Nearly every day of his work week, Jehmal Hudson JD ’06 walks from his office on First Street up to Capitol Hill. “Yeah,” he says. “No brief case, no laptop. Just my mouth. My job is all about relationships.” The relationships are at a high level: Hudson is the lone Congressional liaison for the Federal Energy Regulatory Commission (FERC). The people he talks with are members of the House Energy and Commerce Committee, the Natural Resources Committee, and the powerful House Appropriations Committee.
In his role, Hudson stays informed and shares information around a wide range of energy issues. Among other things, FERC is responsible for ensuring the safety and reliability of the nation’s electricity grid; making sure utility costs are just and reasonable; regulating the sales and transmission of natural gas; and approving and relicensing hydroelectric projects. Since the Energy Policy Act of 2005, the independent agency has also had the authority to enforce compliance with energy regulations. It recently forced a $410 million settlement with JP Morgan Chase for market manipulation.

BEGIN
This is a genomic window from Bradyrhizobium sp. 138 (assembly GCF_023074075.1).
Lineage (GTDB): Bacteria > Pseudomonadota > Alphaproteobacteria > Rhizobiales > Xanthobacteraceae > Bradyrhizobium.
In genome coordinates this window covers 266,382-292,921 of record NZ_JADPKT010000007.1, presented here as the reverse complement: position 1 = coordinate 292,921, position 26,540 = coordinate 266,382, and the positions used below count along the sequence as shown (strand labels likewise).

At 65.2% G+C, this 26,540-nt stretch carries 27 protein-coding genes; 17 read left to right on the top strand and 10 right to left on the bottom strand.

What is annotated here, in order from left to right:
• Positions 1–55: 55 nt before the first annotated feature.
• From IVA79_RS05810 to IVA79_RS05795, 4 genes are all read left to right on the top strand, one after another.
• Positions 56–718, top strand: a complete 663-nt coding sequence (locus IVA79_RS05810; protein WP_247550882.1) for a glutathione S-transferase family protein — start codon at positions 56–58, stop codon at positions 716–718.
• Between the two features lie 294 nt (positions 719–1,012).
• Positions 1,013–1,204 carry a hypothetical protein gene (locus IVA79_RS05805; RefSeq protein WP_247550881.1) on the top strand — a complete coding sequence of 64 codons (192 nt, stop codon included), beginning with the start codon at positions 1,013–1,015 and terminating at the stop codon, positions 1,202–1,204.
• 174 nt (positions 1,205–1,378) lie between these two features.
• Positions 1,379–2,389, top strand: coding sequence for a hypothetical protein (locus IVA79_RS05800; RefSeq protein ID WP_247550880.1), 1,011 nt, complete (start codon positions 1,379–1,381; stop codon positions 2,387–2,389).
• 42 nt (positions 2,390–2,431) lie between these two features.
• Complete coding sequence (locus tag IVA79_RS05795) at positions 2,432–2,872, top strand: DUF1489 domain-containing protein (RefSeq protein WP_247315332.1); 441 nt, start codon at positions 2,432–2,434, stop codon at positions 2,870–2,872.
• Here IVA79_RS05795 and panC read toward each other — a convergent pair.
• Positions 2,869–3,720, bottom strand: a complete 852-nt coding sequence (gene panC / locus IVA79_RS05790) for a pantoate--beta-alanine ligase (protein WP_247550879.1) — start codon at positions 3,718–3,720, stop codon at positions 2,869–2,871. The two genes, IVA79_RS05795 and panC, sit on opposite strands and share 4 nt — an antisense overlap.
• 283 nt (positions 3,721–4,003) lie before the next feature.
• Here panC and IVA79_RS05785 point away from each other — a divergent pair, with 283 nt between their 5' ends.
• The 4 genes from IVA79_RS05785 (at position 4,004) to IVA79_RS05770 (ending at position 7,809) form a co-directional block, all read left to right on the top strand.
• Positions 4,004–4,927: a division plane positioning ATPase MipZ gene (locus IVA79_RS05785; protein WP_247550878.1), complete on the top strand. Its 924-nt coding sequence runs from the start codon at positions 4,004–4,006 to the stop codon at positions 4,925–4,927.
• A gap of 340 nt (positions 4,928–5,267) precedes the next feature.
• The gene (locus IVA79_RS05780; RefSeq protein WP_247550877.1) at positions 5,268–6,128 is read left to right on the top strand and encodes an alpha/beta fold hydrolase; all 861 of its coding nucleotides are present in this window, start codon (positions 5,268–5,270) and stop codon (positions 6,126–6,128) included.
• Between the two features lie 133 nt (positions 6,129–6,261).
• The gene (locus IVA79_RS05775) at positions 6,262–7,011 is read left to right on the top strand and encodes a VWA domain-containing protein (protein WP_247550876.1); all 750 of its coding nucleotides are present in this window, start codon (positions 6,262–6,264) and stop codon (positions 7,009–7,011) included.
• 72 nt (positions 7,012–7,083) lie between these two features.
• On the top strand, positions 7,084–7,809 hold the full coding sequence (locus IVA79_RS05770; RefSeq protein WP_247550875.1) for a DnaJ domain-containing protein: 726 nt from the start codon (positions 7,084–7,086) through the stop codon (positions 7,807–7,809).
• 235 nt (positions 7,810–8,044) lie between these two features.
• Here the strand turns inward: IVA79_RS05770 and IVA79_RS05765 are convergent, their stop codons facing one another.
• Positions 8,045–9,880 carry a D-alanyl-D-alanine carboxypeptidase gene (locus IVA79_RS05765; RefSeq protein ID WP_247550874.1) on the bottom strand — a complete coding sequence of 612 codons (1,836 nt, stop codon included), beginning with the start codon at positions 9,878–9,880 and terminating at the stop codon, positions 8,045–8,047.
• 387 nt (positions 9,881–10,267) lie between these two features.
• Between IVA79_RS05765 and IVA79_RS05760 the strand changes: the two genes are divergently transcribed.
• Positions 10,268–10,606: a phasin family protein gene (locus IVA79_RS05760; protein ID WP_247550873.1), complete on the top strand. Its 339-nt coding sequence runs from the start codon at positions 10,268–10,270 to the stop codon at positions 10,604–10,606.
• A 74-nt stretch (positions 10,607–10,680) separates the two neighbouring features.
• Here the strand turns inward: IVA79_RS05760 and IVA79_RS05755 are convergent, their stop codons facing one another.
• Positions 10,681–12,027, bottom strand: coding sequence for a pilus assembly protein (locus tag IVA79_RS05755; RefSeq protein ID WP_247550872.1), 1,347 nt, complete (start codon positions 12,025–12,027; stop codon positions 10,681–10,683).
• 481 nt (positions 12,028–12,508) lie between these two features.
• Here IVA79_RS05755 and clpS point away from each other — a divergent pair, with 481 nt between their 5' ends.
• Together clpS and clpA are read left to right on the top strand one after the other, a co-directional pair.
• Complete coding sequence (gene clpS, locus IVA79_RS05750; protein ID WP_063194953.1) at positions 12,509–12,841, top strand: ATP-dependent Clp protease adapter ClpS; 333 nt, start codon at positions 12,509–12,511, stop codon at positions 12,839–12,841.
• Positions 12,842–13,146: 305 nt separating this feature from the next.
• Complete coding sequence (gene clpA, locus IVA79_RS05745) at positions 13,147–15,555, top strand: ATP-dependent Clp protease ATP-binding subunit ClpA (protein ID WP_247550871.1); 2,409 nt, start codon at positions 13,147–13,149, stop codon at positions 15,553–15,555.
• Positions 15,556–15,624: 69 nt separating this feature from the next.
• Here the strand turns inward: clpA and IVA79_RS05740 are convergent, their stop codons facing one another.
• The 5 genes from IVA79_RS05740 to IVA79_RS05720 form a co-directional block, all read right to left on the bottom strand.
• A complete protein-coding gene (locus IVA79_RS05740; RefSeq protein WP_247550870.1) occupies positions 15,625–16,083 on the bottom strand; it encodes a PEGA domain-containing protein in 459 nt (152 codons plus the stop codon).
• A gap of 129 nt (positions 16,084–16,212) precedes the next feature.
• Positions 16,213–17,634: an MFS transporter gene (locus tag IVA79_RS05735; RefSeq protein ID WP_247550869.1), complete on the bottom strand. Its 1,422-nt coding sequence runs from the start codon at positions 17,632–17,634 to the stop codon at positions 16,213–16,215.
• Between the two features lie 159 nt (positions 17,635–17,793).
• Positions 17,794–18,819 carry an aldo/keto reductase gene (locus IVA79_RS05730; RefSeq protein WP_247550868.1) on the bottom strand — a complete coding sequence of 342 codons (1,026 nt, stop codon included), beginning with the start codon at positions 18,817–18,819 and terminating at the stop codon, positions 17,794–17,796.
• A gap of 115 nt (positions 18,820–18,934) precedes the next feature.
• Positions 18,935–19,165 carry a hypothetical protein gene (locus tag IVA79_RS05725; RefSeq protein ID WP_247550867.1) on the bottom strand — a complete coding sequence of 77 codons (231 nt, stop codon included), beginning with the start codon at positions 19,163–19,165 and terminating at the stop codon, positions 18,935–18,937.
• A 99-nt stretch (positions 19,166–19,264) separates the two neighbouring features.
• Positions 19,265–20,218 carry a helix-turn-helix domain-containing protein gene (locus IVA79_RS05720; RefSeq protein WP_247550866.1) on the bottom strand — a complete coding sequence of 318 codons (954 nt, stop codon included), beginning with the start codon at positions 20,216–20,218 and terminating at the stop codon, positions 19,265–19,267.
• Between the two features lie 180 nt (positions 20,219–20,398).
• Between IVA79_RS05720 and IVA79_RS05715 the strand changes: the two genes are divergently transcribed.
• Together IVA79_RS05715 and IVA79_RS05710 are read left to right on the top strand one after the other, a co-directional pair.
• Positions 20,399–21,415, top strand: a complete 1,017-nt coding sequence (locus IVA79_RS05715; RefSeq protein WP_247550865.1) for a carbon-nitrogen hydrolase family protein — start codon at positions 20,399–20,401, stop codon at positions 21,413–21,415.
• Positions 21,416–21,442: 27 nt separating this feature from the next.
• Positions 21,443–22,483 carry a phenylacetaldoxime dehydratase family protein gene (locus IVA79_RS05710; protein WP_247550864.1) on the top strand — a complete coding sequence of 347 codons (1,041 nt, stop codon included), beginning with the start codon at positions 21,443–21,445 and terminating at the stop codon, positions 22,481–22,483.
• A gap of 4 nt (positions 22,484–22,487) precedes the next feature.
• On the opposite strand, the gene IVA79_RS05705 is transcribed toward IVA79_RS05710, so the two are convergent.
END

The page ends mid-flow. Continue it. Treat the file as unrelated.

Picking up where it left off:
Hudson’s environmental interest was stirred at Vermont Law School through working on lead paint/tenant/landlord issues in his home city of Brooklyn. But it was his internship in the office of Sen. Hillary Rodham Clinton that introduced him to the world—and potential power — of politics. “That’s where I discovered I could make more difference,” he recalls. “Not on the science side of the law, but the side that needs interpersonal skills.”